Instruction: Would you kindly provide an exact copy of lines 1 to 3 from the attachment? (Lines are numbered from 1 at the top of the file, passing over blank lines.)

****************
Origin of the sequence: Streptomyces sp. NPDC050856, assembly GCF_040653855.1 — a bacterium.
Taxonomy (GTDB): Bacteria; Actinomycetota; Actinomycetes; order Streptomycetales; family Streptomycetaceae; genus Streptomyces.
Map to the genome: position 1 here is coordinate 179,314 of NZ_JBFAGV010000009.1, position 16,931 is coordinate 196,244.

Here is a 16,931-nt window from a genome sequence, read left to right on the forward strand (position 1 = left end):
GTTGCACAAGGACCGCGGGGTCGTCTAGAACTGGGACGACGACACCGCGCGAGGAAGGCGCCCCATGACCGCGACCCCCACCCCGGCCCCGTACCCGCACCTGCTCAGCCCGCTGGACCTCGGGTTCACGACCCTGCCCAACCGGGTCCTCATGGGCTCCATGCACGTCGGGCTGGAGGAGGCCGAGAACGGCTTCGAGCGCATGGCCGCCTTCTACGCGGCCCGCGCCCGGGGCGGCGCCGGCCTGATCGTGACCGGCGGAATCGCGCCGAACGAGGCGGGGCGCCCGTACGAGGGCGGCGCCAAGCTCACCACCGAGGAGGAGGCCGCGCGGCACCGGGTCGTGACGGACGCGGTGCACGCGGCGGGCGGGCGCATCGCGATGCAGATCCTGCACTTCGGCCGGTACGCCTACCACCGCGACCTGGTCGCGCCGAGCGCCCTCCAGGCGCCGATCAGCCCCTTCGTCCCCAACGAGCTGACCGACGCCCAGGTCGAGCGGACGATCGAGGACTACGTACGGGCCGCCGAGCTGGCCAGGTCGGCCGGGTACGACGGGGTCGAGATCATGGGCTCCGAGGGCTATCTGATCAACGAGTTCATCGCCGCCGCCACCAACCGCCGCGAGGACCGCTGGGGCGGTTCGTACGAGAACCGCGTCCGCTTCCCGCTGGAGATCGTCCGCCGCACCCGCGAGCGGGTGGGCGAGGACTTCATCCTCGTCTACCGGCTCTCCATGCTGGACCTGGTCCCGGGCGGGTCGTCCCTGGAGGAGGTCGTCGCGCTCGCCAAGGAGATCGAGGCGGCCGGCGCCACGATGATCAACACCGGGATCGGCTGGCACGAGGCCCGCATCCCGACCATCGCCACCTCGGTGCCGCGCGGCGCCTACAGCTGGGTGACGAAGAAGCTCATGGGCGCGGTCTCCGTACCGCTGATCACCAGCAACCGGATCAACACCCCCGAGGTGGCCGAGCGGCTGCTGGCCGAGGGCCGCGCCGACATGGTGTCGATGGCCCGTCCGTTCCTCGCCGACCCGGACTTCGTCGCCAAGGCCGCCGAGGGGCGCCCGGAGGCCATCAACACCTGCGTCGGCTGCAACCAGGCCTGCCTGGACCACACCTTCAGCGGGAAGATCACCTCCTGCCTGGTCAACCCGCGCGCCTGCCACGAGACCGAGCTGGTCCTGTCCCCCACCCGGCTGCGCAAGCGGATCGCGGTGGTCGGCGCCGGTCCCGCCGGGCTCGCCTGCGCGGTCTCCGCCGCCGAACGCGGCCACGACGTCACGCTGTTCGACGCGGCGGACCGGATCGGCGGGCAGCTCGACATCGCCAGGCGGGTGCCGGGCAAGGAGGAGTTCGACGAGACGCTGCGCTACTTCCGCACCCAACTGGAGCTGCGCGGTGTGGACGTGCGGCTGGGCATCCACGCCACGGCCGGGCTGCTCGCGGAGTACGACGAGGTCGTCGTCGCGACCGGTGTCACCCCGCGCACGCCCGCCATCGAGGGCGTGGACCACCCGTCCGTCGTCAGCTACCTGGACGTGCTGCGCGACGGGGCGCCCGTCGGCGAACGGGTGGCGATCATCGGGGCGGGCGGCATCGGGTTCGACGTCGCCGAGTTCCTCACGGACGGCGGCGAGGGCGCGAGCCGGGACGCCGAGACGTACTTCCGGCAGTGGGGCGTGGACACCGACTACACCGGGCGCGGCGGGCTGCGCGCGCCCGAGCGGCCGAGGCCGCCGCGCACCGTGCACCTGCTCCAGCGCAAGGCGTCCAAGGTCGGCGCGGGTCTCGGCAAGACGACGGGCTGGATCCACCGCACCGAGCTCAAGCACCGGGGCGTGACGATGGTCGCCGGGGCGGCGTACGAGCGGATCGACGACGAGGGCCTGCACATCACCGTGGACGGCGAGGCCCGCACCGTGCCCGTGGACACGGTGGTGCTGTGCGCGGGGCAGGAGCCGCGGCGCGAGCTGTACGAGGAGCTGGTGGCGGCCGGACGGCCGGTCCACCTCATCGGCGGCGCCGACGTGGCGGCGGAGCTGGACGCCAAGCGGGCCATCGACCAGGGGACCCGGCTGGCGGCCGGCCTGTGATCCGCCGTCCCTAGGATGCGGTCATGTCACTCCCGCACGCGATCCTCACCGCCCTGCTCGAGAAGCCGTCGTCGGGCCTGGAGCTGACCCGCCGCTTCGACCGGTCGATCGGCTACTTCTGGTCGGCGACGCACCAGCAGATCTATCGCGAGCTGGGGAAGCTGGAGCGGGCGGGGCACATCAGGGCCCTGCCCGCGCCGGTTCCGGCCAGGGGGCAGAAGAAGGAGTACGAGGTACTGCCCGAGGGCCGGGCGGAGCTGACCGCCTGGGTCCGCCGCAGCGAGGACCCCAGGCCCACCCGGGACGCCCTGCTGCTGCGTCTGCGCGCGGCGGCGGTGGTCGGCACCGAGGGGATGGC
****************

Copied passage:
Origin of the sequence: Streptomyces sp. NPDC050856, assembly GCF_040653855.1 — a bacterium.
Taxonomy (GTDB): Bacteria; Actinomycetota; Actinomycetes; order Streptomycetales; family Streptomycetaceae; genus Streptomyces.
Map to the genome: position 1 here is coordinate 179,314 of NZ_JBFAGV010000009.1, position 16,931 is coordinate 196,244.